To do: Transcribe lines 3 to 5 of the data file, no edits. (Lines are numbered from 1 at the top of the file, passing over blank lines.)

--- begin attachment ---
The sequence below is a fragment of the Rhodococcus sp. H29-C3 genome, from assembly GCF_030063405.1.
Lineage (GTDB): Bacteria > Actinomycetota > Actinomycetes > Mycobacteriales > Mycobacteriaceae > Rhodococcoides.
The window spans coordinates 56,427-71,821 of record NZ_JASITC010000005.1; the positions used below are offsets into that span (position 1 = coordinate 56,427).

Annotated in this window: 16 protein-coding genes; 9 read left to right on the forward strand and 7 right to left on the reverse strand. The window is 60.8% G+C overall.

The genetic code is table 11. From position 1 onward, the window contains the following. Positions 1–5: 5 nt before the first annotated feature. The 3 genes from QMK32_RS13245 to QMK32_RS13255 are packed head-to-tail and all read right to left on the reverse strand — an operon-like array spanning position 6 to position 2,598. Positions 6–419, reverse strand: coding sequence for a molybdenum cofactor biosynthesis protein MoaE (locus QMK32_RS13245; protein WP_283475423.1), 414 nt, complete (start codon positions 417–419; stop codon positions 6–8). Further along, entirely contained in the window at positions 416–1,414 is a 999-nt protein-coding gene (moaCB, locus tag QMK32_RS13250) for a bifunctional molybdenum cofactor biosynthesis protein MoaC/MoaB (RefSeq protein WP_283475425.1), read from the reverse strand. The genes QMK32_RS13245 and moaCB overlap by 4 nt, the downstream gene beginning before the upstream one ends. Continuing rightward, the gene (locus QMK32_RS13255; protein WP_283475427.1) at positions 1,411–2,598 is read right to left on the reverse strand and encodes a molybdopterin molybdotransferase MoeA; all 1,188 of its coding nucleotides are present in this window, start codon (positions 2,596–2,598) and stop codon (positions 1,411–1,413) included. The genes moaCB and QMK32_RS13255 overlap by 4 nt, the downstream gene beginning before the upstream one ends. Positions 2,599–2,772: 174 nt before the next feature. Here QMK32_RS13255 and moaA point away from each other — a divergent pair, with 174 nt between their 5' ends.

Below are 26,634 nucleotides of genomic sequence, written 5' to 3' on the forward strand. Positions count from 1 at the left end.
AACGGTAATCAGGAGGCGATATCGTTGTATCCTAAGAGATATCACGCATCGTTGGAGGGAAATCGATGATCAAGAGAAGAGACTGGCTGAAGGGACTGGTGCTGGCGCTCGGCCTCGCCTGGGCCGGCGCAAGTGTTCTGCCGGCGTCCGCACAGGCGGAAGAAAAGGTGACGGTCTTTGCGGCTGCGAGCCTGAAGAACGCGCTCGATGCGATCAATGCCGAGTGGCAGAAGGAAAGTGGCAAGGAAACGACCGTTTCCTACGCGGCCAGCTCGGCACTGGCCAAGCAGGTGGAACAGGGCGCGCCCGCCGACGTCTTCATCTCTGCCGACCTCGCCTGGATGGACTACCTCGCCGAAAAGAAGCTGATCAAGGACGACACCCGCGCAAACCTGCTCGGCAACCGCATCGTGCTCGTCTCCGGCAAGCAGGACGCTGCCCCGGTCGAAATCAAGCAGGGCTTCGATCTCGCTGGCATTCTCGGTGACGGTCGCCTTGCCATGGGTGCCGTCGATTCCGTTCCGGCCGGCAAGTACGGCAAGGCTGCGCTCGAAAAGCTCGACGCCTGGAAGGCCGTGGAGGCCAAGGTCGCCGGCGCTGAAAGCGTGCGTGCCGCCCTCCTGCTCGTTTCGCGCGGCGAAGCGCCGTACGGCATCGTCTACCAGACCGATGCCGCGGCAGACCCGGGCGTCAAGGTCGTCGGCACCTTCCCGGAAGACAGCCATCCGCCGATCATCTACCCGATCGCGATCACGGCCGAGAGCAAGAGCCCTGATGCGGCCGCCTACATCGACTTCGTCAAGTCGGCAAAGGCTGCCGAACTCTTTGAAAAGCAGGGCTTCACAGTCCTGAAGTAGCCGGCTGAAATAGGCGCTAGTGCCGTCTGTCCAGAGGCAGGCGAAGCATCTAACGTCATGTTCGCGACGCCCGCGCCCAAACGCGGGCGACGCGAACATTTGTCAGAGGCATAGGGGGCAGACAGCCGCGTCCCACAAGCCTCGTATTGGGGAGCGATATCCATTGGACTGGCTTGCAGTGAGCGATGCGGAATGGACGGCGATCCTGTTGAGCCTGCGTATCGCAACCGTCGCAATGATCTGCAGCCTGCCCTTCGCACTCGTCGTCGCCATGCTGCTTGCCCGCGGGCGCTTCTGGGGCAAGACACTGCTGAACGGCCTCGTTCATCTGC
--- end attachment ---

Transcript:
The window spans coordinates 56,427-71,821 of record NZ_JASITC010000005.1; the positions used below are offsets into that span (position 1 = coordinate 56,427).

Annotated in this window: 16 protein-coding genes; 9 read left to right on the forward strand and 7 right to left on the reverse strand. The window is 60.8% G+C overall.

The genetic code is table 11. From position 1 onward, the window contains the following. Positions 1–5: 5 nt before the first annotated feature. The 3 genes from QMK32_RS13245 to QMK32_RS13255 are packed head-to-tail and all read right to left on the reverse strand — an operon-like array spanning position 6 to position 2,598. Positions 6–419, reverse strand: coding sequence for a molybdenum cofactor biosynthesis protein MoaE (locus QMK32_RS13245; protein WP_283475423.1), 414 nt, complete (start codon positions 417–419; stop codon positions 6–8). Further along, entirely contained in the window at positions 416–1,414 is a 999-nt protein-coding gene (moaCB, locus tag QMK32_RS13250) for a bifunctional molybdenum cofactor biosynthesis protein MoaC/MoaB (RefSeq protein WP_283475425.1), read from the reverse strand. The genes QMK32_RS13245 and moaCB overlap by 4 nt, the downstream gene beginning before the upstream one ends. Continuing rightward, the gene (locus QMK32_RS13255; protein WP_283475427.1) at positions 1,411–2,598 is read right to left on the reverse strand and encodes a molybdopterin molybdotransferase MoeA; all 1,188 of its coding nucleotides are present in this window, start codon (positions 2,596–2,598) and stop codon (positions 1,411–1,413) included. The genes moaCB and QMK32_RS13255 overlap by 4 nt, the downstream gene beginning before the upstream one ends. Positions 2,599–2,772: 174 nt before the next feature. Here QMK32_RS13255 and moaA point away from each other — a divergent pair, with 174 nt between their 5' ends.